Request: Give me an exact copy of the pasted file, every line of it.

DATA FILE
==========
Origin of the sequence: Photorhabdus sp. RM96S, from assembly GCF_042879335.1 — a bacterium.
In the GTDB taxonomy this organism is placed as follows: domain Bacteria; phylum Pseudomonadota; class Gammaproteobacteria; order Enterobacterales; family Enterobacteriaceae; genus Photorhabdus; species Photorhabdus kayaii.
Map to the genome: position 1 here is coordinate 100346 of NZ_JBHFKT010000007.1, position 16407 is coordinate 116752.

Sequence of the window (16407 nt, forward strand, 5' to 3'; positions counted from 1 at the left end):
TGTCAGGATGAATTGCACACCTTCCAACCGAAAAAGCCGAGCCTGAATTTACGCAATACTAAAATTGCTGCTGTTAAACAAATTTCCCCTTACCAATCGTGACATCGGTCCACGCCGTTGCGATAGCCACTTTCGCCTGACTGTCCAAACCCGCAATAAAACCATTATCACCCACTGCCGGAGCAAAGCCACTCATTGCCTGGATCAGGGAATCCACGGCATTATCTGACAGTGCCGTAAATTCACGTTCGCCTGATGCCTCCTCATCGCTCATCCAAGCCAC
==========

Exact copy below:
Origin of the sequence: Photorhabdus sp. RM96S, from assembly GCF_042879335.1 — a bacterium.
In the GTDB taxonomy this organism is placed as follows: domain Bacteria; phylum Pseudomonadota; class Gammaproteobacteria; order Enterobacterales; family Enterobacteriaceae; genus Photorhabdus; species Photorhabdus kayaii.
Map to the genome: position 1 here is coordinate 100346 of NZ_JBHFKT010000007.1, position 16407 is coordinate 116752.

Sequence of the window (16407 nt, forward strand, 5' to 3'; positions counted from 1 at the left end):
TGTCAGGATGAATTGCACACCTTCCAACCGAAAAAGCCGAGCCTGAATTTACGCAATACTAAAATTGCTGCTGTTAAACAAATTTCCCCTTACCAATCGTGACATCGGTCCACGCCGTTGCGATAGCCACTTTCGCCTGACTGTCCAAACCCGCAATAAAACCATTATCACCCACTGCCGGAGCAAAGCCACTCATTGCCTGGATCAGGGAATCCACGGCATTATCTGACAGTGCCGTAAATTCACGTTCGCCTGATGCCTCCTCATCGCTCATCCAAGCCAC